Saturday, 1 April, 2023

PM’s Initiative at Ganabhaban: An Inspiration for Others

Pranab Kumar Panday

PM’s Initiative at Ganabhaban: An Inspiration for Others
Pranab Kumar Panday

On a recent episode of Shykh Seraj's agricultural development and media show, "Hridoye Mati O Manush," the Prime Minister of the People's Republic of Bangladesh, Sheikh Hasina, made an appearance. The prime minister was spotted tending to her crops inside the Ganabhaban on that particular date. The land inside the Ganabhaban is used to cultivate fruit trees and vegetables, as shown in a video interview that has now gone viral online. Her enthusiasm for farming shone through during the conversation. A worldwide economic downturn has resulted from the coronavirus pandemic and the recent war between Russia and Ukraine. Many nations are facing a famine-like situation. The economies of a significant number of nations have tanked. Due to the rising cost of living, people are finding it increasingly difficult to maintain their standard of living.
Food shortages were feared at the outset of the corona pandemic. The prime minister has repeatedly encouraged citizens to cultivate fruits and vegetables in their backyards or on the unused or fallow ground adjacent to their houses as a means of dealing with the current crisis. She then encouraged the people of Bangladesh to start small farms in their own yards. The point she was trying to make to the populace was that a decrease in vegetable supply at the market wouldn't affect demand as long as individuals could meet their requirements.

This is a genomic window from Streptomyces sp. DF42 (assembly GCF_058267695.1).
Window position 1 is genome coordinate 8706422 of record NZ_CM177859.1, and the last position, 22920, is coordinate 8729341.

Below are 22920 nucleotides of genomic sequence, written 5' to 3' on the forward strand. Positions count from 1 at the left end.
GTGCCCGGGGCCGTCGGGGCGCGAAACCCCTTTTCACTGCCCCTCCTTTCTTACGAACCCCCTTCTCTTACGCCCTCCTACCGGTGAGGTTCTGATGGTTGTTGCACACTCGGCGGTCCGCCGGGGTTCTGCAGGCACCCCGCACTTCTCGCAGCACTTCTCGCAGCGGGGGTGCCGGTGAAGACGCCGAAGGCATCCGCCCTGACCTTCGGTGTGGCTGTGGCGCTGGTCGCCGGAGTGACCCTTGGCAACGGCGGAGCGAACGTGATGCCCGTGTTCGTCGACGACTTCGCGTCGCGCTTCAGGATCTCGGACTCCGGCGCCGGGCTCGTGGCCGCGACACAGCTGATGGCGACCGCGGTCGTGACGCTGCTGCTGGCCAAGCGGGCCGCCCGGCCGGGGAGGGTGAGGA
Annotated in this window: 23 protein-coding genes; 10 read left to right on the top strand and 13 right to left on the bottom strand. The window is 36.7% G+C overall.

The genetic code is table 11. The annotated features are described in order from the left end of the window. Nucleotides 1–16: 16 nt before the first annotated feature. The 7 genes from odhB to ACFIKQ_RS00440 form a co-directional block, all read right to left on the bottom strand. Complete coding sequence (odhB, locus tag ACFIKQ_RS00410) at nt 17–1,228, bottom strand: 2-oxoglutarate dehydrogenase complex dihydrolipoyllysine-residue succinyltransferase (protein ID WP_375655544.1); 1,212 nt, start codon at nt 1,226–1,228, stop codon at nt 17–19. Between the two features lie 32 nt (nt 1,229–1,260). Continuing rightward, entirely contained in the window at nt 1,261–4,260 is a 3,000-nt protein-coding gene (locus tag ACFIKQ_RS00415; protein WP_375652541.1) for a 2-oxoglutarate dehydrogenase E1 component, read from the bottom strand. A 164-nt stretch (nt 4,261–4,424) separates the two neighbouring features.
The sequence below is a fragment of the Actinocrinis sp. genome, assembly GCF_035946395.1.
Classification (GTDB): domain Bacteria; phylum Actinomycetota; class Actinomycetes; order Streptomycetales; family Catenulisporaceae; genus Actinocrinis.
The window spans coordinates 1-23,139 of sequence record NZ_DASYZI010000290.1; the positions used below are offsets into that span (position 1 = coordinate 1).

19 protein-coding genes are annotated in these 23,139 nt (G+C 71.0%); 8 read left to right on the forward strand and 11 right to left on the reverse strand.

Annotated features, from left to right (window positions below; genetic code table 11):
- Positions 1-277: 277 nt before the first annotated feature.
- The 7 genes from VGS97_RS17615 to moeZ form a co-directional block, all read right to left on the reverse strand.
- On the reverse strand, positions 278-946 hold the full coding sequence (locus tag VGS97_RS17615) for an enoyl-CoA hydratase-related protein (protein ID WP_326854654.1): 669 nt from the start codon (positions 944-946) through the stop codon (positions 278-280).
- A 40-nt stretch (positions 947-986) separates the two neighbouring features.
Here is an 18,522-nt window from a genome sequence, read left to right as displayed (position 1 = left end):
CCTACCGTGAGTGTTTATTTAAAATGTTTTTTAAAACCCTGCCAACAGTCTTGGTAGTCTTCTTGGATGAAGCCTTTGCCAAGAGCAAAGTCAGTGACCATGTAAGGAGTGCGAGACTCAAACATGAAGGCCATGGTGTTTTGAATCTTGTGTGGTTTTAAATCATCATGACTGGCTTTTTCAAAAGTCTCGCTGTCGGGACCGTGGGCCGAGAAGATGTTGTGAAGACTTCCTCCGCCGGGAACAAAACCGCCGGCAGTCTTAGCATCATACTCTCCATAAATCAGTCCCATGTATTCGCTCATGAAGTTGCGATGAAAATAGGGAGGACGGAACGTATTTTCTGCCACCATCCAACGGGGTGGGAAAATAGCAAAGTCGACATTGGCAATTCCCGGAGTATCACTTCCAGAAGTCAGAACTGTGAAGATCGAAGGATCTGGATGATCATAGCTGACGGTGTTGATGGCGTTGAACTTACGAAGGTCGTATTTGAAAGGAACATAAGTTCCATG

Social distancing was among the most critical mechanisms in fighting the epidemic. As a result, there was a possibility of a decline in agricultural production. If the supply of goods decreases in the market, it is natural that the price of the goods will increase. We all know that human needs are infinite, but resources are limited. The vital issue is how to meet the infinite demands with these limited resources. Considering this, the prime minister always inspires the people to increase farming.
The prime minister has long advocated for an increased emphasis on rooftop farming and rural communities. If rooftop agriculture is expanded further, it will provide for people's basic necessities while also contributing to a more habitable environment. Rooftop farming might help the city's residents get the oxygen they need (especially in Dhaka city).
Bangabandhu is the inspiration for the premier's passion for agriculture. Bangabandhu urged the people of Bangladesh to grow food in their own yards, on fallow ground, and even on their roofs during the 1974 famine. At the same time, Bangabandhu encouraged social forestry through several initiatives and prioritised agriculture and other programs essential to turning war-torn Bangladesh into a golden Bengal. Several initiatives were launched to encourage agricultural and tree planting on both sides of important roads. Bangabandhu planted several species of trees along the roadway that connects the northern and southern parts of the country; many of these are now massive banyan trees. Such trees, on the one hand, add to the scenic value of the route and contribute to a serene atmosphere. Considering agriculture as the backbone of Bangladesh's economy, Bangabandhu prioritised revolutionising the strife-torn country's agricultural sector.